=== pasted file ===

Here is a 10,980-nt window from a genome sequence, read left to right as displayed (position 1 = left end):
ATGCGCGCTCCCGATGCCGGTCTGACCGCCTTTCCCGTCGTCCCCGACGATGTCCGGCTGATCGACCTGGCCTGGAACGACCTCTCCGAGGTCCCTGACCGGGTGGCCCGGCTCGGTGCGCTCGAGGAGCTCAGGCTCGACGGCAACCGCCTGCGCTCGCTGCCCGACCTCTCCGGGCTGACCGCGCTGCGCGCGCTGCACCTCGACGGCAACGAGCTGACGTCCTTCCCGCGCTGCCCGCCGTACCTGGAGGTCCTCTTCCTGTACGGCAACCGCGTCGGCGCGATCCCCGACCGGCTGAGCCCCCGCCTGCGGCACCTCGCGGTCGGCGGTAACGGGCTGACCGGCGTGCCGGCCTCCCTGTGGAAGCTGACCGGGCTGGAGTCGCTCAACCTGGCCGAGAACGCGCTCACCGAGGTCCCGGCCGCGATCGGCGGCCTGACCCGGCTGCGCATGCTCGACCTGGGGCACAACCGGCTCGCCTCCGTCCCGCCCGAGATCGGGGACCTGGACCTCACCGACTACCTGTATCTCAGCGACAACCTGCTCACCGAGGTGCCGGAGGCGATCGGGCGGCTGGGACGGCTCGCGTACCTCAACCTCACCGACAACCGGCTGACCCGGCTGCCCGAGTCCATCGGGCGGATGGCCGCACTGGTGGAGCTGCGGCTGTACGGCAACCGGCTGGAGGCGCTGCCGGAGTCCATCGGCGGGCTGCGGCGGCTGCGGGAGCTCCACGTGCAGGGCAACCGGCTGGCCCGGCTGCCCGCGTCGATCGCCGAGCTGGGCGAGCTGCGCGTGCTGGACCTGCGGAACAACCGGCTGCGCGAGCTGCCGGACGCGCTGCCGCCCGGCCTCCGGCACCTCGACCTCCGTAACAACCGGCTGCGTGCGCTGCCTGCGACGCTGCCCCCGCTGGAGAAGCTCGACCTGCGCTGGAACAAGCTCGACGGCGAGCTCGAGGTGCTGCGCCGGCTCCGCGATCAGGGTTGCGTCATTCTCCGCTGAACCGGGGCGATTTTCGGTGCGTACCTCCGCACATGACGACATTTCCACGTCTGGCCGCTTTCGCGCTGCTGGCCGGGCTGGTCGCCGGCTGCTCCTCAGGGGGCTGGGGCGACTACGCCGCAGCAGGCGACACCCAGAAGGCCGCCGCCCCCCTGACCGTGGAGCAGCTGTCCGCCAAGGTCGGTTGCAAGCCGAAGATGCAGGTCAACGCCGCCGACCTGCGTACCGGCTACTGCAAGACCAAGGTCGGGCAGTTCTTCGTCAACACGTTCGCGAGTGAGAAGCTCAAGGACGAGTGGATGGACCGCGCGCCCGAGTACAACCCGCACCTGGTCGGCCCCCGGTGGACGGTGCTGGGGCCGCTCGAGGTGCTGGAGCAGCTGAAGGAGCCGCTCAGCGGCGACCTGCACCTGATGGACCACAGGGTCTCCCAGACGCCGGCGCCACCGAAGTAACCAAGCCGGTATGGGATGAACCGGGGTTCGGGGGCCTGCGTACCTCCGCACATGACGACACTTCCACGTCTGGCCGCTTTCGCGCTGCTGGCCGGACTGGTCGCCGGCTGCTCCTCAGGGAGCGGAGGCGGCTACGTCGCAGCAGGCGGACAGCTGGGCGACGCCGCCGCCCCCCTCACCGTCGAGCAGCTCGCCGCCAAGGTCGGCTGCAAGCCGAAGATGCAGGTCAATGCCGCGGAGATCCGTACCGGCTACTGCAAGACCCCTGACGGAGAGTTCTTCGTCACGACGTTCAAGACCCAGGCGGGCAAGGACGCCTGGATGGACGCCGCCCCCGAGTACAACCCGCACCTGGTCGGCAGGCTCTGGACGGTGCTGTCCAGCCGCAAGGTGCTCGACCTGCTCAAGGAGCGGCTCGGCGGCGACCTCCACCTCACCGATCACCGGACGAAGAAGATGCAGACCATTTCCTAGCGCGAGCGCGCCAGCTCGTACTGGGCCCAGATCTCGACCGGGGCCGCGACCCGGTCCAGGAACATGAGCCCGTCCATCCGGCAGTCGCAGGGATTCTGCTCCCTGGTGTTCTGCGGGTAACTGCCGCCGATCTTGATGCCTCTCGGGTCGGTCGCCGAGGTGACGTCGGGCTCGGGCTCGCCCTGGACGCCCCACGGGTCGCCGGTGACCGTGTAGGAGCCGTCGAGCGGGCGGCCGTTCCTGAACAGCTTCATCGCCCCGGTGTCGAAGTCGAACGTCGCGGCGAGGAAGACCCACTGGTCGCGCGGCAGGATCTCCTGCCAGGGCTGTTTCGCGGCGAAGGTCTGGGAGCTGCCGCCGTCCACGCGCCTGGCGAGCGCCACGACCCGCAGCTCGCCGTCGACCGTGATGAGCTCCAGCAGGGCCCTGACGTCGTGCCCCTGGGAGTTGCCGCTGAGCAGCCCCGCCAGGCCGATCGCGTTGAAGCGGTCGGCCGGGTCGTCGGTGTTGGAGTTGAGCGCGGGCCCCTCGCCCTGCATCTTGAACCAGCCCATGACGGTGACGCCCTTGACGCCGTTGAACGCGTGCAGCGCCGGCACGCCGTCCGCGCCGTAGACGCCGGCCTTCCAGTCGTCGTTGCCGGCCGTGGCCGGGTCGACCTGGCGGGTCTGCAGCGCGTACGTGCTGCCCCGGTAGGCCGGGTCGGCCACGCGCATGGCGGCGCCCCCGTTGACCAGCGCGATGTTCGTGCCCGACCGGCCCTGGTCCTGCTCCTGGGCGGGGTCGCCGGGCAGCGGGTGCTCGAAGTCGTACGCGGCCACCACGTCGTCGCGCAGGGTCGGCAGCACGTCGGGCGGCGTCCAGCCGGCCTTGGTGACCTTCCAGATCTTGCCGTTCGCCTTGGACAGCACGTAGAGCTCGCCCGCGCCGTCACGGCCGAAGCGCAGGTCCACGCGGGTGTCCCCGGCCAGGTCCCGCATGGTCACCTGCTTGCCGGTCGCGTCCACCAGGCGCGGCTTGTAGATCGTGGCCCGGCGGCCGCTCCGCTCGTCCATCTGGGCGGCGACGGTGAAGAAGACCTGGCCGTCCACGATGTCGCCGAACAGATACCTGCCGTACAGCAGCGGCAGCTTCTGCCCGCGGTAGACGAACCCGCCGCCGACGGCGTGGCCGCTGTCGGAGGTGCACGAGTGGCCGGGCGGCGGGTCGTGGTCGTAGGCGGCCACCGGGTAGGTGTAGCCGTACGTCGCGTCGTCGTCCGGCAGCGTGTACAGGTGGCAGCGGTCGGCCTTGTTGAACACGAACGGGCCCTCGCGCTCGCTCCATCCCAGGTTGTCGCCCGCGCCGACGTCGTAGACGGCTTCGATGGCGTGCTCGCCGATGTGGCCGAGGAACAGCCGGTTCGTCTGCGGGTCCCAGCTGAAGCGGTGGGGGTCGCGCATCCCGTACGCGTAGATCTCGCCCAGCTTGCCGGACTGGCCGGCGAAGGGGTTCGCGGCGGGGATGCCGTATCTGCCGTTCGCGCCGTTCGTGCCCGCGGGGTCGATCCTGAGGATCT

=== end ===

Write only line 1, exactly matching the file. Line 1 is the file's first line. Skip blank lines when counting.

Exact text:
Here is a 10,980-nt window from a genome sequence, read left to right as displayed (position 1 = left end):